Sport for development and the Olympic Movement

Kidd, Bruce

Academic literature on Olympic education is available in many countries, highlighting the history, concepts, teaching approaches, and many other aspects of this issue. Some authors have identified close links to physical education, whereas other authors of publications about physical education have not mentioned Olympic education at all. This paper begins by outlining key terms in the discussion,... More

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    Summary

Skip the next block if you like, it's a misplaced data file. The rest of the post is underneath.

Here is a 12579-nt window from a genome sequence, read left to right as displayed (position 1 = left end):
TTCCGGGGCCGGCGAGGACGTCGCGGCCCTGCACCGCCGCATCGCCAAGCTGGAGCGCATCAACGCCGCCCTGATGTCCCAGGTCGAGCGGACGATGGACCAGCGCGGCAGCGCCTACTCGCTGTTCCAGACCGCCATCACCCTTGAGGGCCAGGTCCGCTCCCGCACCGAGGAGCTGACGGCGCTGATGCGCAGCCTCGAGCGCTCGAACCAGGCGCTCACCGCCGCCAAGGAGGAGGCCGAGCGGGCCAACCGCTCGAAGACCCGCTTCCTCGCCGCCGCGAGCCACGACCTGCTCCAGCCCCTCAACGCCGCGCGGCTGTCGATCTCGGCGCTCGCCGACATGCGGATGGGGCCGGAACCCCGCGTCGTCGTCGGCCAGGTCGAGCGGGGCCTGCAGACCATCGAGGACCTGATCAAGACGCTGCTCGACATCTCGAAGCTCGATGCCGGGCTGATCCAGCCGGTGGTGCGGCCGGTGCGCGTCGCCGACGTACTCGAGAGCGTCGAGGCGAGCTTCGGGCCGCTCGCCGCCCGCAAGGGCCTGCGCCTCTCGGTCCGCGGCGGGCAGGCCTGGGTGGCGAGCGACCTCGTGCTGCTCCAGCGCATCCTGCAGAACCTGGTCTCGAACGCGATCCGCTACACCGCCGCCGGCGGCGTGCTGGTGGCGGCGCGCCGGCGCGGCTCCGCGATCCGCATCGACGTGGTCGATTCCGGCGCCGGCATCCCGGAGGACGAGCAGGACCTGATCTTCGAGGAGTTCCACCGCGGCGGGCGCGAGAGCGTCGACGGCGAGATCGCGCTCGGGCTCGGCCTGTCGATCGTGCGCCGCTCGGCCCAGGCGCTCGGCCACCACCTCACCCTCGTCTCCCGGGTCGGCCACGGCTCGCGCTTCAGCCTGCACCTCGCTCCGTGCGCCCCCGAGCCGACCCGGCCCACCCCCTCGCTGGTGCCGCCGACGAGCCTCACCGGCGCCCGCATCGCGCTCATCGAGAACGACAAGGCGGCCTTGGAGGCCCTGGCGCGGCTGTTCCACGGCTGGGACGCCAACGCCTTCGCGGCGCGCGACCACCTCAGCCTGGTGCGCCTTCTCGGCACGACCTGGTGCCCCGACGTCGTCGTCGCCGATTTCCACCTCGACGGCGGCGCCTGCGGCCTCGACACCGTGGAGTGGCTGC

Academic literature on Olympic education is available in many countries, highlighting the history, concepts, teaching approaches, and many other aspects of this issue. Some authors have identified close links to physical education, whereas other authors of publications about physical education have not mentioned Olympic education at all. This paper begins by outlining key terms in the discussion, and also suggests that the competitive elements usually associated with Olympism might discourage some educators from including Olympic education into their curricula. The paper presents as well selected contributions of the IOC to Olympic education and makes recommendations and highlights current initiatives that advance Olympism beyond competition. These initiatives include the IOC’s “Olympism in Action” programmes that focus on issues such as “development through sport”, “sport for all”, “women and sport” and “sport and the environment”. Other recommendations and suggestions include considering Whitehead’s (2010) concept of “physical literacy” in the context of Olympic education, and encouraging improved communication and cooperation between various institutions and organisations such as schools, universities, NOCs, NOAs, the IOA, Bid and Host Cities, Youth Olympic Games and hosts of conferences on physical education and sport. Finally, in order to help promote the full potential of Olympic education, this paper recommends reinforcing the role of the IOC Olympic Studies Centre and continuing the analysis of strengths and weaknesses found in current networks of organisations and institutes.